One of the most often employed and most convincing arguments marshaled for the charismatic position of a “private prayer language” is 1 Corinthians 14:2. The Apostle Paul says that one who speaks in a tongue speaks not to men but to God, supporting the charismatic belief that the gift of tongues is a private prayer language. The fact that “no one understands” seems to support that this language is not a human language at all but rather a heavenly, angelic one.
Are all “tongues” the same gift?
For this position to hold, it must first be assumed that the gift of tongues in Acts 2 is fundamentally different than the gift of tongues described in 1 Corinthians 12-14. There is complete agreement between charismatics and cessationists that the gift of tongues in Acts 2 involves known human languages. Those languages, 16 of them, are conveniently listed in the text. The argument that the gift of tongues listed in 1 Corinthians does not refer to known human languages is a hard sell, however, given that Luke wrote Acts five years after Paul wrote 1 Corinthians. If the gift in 1 Corinthians was fundamentally different from the gift in Acts, why would Luke, a traveling companion of Paul’s, use the same word for tongues as Paul (glossolalia) and ascribe to the gift the same source (the Holy Spirit) as Paul? It stretches credulity that Luke would not make such a fundamental difference known. The reason he did not is that it is the same gift.
Who is Paul referring to?
So, if the person speaking in a tongue is speaking in a known human language, why would “no one understand”? The “no one” does not refer to all people throughout the world, but only to those in the local Corinthian assembly. No one in the church of Corinth would understand what was being spoken because the message would be in a known language but one unknown to them. This person “speaks to God” because only God understands what is being spoken (He does, after all, know all human languages). This is precisely why Paul stresses the necessity of an interpreter. Paul says that if there is no one to interpret, “let him keep silent” (1 Cor. 12:28). An interpreter, or translator, must translate so that the church can be edified.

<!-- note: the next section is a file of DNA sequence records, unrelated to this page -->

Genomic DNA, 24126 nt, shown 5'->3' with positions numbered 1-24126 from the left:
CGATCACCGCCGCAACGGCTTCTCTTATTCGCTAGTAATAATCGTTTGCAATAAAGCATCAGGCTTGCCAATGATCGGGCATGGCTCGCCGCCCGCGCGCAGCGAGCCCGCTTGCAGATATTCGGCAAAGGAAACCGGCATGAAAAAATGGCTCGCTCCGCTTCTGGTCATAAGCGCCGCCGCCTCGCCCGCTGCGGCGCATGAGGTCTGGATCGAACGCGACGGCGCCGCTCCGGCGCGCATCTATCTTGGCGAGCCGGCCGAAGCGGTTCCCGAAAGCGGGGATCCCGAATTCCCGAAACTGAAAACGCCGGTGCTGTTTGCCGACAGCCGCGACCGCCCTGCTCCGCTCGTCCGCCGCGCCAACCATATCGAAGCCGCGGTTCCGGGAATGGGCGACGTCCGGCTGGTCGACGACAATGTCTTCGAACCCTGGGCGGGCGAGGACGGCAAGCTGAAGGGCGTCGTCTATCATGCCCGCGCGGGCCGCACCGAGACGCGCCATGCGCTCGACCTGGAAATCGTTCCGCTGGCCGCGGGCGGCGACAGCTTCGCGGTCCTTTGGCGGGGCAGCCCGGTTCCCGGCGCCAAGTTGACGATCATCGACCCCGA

What is the purpose of spiritual gifts?
Remember that the purpose of the spiritual gifts is for the edification of the church (1 Cor. 12:7), not for our own private use! We cannot carve out an exception for the gift of tongues and say, ‘This one I’m using for myself.’ That defeats the entire purpose for which the Holy Spirit gives His gifts. There is no record anywhere in scripture of anyone speaking to God in anything but a known human language. We should hasten to point out that this includes the angels and Jesus Himself! So when you pray, pray like the Apostles and Jesus prayed — in a language you actually understand.
Equipping resource: In the latest episode of the For the Gospel podcast, Justin Peters provides insights regarding the biblical gift of tongues that expand on this article. Learn, grow, and exercise spiritual gifts in a biblical way for the edification of the local church.